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AUSTIN, Texas (AP) — Former Baylor coach Art Briles says he didn’t cover up sexual violence by his players or try to obstruct any investigations in the scandal at the nation’s largest Baptist university.
Briles, who was fired in May 2016, released a one-page letter Thursday defending himself against allegations that he ignored incidents of assault and operated a program that considered itself above the rules.
Briles insists that when alerted to incidents his response was that victims should report details to the police.
Briles’ letter was issued one day after the Texas Rangers, the state’s top criminal investigations unit, said it had opened a preliminary investigation into how Baylor handled assault allegations over several years.
Baylor faces several federal lawsuits from women who say their assault claims were ignored or mishandled.
In February, Briles dropped the defamation lawsuit filed against four university officials he accused of making false statements against him, according to attorneys in the case.
Briles in December sued the three regents and a university vice president for libel and slander, claiming they falsely stated that he knew of reported assaults and alleged gang rapes by players and didn’t report them.
The Pepper Hamilton firm determined Briles’ program acted as if it was “above the rules” and that unnamed members of Briles’ staff had improper contact with victims or witnesses and may have interfered with investigations.
Baylor officials say that investigation found at least 17 women who reported being sexually assaulted by 19 football players, but one lawsuit claiming Baylor fostered a “culture of sexual violence” puts the number at more than 50 acts of rape over a four-year period.
To date, only two of Briles’ former players have been tried and convicted of sexual assault, and another is currently charged in a 2016 assault.
“It’s hard to take any of Baylor’s former coaches seriously at this point. We’re going to find out for ourselves what happened and who deserves further consequences,” said John Clune, attorney for a woman who is suing Baylor under the pseudonym Elizabeth Doe.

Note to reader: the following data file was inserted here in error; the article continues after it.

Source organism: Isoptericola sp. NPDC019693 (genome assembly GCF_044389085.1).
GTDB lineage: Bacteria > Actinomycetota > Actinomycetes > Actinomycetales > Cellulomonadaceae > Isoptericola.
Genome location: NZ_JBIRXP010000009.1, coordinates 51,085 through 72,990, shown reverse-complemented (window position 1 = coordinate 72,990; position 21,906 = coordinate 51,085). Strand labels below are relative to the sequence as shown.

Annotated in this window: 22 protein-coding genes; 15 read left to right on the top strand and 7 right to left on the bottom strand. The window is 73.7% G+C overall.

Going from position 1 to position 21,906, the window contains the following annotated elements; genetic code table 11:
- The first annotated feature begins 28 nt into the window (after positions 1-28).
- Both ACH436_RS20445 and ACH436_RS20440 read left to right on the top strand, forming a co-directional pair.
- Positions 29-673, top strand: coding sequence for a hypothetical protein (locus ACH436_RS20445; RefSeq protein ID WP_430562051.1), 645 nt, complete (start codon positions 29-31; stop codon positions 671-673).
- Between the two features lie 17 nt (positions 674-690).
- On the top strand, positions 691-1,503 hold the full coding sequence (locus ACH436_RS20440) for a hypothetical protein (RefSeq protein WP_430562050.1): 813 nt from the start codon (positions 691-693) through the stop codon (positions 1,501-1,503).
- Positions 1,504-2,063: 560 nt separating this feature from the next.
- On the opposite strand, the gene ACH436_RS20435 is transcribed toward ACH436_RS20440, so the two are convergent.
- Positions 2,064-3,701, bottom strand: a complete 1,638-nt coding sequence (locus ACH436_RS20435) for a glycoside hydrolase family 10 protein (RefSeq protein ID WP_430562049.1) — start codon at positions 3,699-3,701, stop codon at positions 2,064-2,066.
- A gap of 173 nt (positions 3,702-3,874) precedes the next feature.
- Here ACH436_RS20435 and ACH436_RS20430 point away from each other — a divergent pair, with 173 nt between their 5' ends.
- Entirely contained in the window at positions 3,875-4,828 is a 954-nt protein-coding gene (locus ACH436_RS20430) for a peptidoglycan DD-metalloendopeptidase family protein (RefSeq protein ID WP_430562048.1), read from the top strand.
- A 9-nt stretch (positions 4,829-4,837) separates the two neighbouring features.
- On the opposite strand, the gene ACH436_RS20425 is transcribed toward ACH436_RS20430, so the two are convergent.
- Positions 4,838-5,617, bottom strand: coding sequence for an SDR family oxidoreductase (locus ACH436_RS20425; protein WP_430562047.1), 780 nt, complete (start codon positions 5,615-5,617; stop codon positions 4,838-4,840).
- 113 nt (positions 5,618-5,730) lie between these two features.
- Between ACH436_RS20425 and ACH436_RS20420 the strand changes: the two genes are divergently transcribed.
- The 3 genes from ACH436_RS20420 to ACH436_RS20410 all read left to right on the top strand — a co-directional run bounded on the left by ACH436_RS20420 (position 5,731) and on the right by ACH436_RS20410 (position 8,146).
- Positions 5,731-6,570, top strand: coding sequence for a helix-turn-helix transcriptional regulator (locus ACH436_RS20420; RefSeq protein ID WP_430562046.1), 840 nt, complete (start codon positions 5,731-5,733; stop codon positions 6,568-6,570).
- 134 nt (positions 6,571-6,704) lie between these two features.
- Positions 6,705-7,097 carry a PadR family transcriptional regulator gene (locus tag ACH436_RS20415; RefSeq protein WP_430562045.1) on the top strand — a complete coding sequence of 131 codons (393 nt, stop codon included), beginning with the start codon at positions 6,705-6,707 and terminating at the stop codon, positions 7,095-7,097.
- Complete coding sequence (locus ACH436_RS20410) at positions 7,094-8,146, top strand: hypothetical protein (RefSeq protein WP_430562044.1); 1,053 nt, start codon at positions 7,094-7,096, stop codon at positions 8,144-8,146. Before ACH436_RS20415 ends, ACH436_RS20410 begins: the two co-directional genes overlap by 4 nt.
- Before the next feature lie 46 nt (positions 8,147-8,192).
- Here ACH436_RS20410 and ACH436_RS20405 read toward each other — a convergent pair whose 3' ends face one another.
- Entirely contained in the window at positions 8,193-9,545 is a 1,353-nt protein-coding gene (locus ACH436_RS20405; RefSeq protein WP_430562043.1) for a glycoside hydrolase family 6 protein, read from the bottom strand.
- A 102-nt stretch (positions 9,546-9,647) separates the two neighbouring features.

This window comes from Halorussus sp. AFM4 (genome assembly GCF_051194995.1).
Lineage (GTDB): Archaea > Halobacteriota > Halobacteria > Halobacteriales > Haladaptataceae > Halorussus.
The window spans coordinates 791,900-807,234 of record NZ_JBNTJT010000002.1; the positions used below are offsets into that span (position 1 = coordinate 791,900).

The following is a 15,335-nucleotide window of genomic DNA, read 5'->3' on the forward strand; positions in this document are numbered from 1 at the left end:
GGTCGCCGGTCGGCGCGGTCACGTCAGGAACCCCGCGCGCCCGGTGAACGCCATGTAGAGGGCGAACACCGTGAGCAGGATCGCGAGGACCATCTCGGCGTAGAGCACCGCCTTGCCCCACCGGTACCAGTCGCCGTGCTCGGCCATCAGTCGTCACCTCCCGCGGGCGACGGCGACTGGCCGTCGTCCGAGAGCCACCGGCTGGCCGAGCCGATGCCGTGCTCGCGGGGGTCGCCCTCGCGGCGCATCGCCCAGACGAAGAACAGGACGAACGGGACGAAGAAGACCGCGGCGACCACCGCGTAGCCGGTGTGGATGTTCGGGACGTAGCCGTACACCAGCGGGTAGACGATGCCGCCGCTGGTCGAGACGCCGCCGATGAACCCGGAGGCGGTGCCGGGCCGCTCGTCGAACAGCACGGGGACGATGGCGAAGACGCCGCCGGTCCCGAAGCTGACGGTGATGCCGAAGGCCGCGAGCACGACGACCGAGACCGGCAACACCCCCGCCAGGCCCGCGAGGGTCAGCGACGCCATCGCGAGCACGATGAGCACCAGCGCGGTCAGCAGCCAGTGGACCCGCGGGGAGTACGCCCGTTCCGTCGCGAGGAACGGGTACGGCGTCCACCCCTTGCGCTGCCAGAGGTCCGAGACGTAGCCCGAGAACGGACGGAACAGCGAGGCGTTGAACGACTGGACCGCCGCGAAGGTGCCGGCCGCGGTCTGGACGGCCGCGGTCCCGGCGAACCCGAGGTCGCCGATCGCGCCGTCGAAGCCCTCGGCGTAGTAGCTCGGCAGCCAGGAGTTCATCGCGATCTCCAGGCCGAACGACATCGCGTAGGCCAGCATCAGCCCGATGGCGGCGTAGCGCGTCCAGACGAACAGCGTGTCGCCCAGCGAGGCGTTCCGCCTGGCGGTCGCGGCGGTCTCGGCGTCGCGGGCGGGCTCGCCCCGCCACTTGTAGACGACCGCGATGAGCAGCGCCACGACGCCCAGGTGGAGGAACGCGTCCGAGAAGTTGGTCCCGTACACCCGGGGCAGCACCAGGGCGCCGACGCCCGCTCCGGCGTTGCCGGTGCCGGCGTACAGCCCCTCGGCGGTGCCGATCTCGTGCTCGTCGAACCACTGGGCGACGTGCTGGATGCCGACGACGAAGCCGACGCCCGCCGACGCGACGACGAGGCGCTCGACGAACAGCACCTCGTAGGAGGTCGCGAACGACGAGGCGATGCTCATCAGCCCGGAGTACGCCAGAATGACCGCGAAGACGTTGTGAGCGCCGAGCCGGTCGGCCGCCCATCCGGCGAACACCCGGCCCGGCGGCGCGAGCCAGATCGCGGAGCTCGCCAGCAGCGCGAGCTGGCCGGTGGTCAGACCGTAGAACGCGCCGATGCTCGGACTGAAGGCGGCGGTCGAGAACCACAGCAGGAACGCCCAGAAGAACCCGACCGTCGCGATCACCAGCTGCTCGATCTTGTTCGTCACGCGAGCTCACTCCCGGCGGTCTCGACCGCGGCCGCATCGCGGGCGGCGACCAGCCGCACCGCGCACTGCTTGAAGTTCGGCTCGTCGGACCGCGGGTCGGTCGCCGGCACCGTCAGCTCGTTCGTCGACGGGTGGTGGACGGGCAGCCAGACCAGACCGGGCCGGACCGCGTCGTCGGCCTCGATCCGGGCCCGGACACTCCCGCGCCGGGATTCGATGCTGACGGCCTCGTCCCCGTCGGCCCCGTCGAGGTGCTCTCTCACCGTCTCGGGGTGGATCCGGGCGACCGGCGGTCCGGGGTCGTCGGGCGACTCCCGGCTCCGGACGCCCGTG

Irwin Zalkin, attorney for Jasmin Hernandez, who was sexually assaulted by football player Tevin Elliott, said Briles would have to be “deaf, blind and dumb” to have not known about previous allegations involving Elliott.
Briles never met with Hernandez and he refused her family’s efforts to engage with him, Zalkin said. The Associated Press generally doesn’t identify sexual assault victims, but Hernandez has spoken publicly to draw attention to the case.
Baylor officials last month revealed selected text messages between Briles, assistant coaches and staff members that appear to show them trying to shield players from police and university discipline.
In one instance, when shown a list of names of players a woman said attacked her, Briles allegedly responded: “Those are some bad dudes. Why was she around those guys?”
Briles called for “full disclosure” of what the Pepper Hamilton investigation found. A group of wealthy and powerful Baylor alumni called Bears for Leadership Reform, which includes many Briles supporters, has also called on Baylor’s Board of Regents to publicly release the Pepper Hamilton investigation in full.
“(R)umor, innuendo and out of context messages, emails and comments have no place in a true fact-finding mission,” Briles wrote Thursday. “The key to growth for the school begins with full transparence, not selective messaging.”
McLennan County District Attorney Abel Reyna told The Dallas Morning News his office “months ago” requested interviews and documents collected in the Pepper Hamilton investigation. Reyna did not immediately return messages from The Associated Press.
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